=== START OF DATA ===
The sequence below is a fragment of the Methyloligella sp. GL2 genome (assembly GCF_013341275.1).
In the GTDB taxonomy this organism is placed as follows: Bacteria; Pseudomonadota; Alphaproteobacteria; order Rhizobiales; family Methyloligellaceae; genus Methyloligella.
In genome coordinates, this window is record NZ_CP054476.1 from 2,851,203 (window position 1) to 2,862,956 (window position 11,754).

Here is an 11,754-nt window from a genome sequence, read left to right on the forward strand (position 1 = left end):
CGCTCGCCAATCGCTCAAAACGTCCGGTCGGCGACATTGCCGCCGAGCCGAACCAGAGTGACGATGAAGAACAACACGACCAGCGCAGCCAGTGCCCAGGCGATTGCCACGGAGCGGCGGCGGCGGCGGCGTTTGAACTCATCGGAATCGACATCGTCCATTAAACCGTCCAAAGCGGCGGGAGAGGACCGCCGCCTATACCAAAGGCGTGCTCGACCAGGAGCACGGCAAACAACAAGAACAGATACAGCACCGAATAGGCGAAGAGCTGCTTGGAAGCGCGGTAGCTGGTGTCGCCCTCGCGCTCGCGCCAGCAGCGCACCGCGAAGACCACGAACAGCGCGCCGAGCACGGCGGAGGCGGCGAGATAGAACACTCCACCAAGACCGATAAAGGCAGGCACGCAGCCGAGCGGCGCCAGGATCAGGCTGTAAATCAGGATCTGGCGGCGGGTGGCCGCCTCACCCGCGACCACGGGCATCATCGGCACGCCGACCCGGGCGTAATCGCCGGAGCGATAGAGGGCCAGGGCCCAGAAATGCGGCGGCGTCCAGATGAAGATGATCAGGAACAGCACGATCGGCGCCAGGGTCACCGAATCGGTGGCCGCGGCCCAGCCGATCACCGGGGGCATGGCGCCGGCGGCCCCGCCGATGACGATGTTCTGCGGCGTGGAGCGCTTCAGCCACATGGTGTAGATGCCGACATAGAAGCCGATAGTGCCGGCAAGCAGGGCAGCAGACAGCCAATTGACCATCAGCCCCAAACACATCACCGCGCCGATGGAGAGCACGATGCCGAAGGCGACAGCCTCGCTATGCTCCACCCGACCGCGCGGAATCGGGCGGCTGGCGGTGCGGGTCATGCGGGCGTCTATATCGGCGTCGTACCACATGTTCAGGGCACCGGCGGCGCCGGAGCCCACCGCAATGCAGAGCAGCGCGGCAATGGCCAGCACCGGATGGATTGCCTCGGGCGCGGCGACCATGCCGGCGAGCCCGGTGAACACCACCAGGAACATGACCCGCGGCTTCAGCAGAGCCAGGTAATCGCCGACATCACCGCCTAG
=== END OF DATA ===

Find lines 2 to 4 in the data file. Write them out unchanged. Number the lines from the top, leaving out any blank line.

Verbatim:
In the GTDB taxonomy this organism is placed as follows: Bacteria; Pseudomonadota; Alphaproteobacteria; order Rhizobiales; family Methyloligellaceae; genus Methyloligella.
In genome coordinates, this window is record NZ_CP054476.1 from 2,851,203 (window position 1) to 2,862,956 (window position 11,754).

Here is an 11,754-nt window from a genome sequence, read left to right on the forward strand (position 1 = left end):